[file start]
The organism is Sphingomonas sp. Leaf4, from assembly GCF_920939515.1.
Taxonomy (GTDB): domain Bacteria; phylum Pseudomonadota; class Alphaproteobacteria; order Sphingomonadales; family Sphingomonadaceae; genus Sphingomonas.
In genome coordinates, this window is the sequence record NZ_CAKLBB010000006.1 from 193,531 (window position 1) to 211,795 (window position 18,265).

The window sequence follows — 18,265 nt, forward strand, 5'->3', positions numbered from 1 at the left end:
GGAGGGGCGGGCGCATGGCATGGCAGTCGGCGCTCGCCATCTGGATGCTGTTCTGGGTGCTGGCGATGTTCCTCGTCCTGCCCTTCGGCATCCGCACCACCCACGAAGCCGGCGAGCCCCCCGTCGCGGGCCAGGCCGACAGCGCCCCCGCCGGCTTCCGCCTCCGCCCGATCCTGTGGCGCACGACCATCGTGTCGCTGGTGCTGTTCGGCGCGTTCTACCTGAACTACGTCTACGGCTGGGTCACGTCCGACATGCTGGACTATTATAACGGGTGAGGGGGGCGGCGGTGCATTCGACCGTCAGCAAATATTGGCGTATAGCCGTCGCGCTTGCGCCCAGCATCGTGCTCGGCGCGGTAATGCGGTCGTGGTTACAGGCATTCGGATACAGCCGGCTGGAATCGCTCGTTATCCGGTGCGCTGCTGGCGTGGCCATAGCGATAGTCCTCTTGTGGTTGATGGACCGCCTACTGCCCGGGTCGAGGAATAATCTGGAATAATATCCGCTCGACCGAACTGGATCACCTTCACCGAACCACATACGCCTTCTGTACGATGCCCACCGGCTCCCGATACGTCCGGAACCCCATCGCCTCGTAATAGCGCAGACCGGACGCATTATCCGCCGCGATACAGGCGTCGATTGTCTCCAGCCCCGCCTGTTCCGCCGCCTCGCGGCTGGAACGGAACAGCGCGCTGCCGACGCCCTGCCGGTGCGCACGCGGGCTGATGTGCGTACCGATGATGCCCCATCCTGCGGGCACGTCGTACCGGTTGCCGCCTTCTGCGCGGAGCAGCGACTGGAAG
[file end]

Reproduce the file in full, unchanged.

The organism is Sphingomonas sp. Leaf4, from assembly GCF_920939515.1.
Taxonomy (GTDB): domain Bacteria; phylum Pseudomonadota; class Alphaproteobacteria; order Sphingomonadales; family Sphingomonadaceae; genus Sphingomonas.
In genome coordinates, this window is the sequence record NZ_CAKLBB010000006.1 from 193,531 (window position 1) to 211,795 (window position 18,265).

The window sequence follows — 18,265 nt, forward strand, 5'->3', positions numbered from 1 at the left end:
GGAGGGGCGGGCGCATGGCATGGCAGTCGGCGCTCGCCATCTGGATGCTGTTCTGGGTGCTGGCGATGTTCCTCGTCCTGCCCTTCGGCATCCGCACCACCCACGAAGCCGGCGAGCCCCCCGTCGCGGGCCAGGCCGACAGCGCCCCCGCCGGCTTCCGCCTCCGCCCGATCCTGTGGCGCACGACCATCGTGTCGCTGGTGCTGTTCGGCGCGTTCTACCTGAACTACGTCTACGGCTGGGTCACGTCCGACATGCTGGACTATTATAACGGGTGAGGGGGGCGGCGGTGCATTCGACCGTCAGCAAATATTGGCGTATAGCCGTCGCGCTTGCGCCCAGCATCGTGCTCGGCGCGGTAATGCGGTCGTGGTTACAGGCATTCGGATACAGCCGGCTGGAATCGCTCGTTATCCGGTGCGCTGCTGGCGTGGCCATAGCGATAGTCCTCTTGTGGTTGATGGACCGCCTACTGCCCGGGTCGAGGAATAATCTGGAATAATATCCGCTCGACCGAACTGGATCACCTTCACCGAACCACATACGCCTTCTGTACGATGCCCACCGGCTCCCGATACGTCCGGAACCCCATCGCCTCGTAATAGCGCAGACCGGACGCATTATCCGCCGCGATACAGGCGTCGATTGTCTCCAGCCCCGCCTGTTCCGCCGCCTCGCGGCTGGAACGGAACAGCGCGCTGCCGACGCCCTGCCGGTGCGCACGCGGGCTGATGTGCGTACCGATGATGCCCCATCCTGCGGGCACGTCGTACCGGTTGCCGCCTTCTGCGCGGAGCAGCGACTGGAAG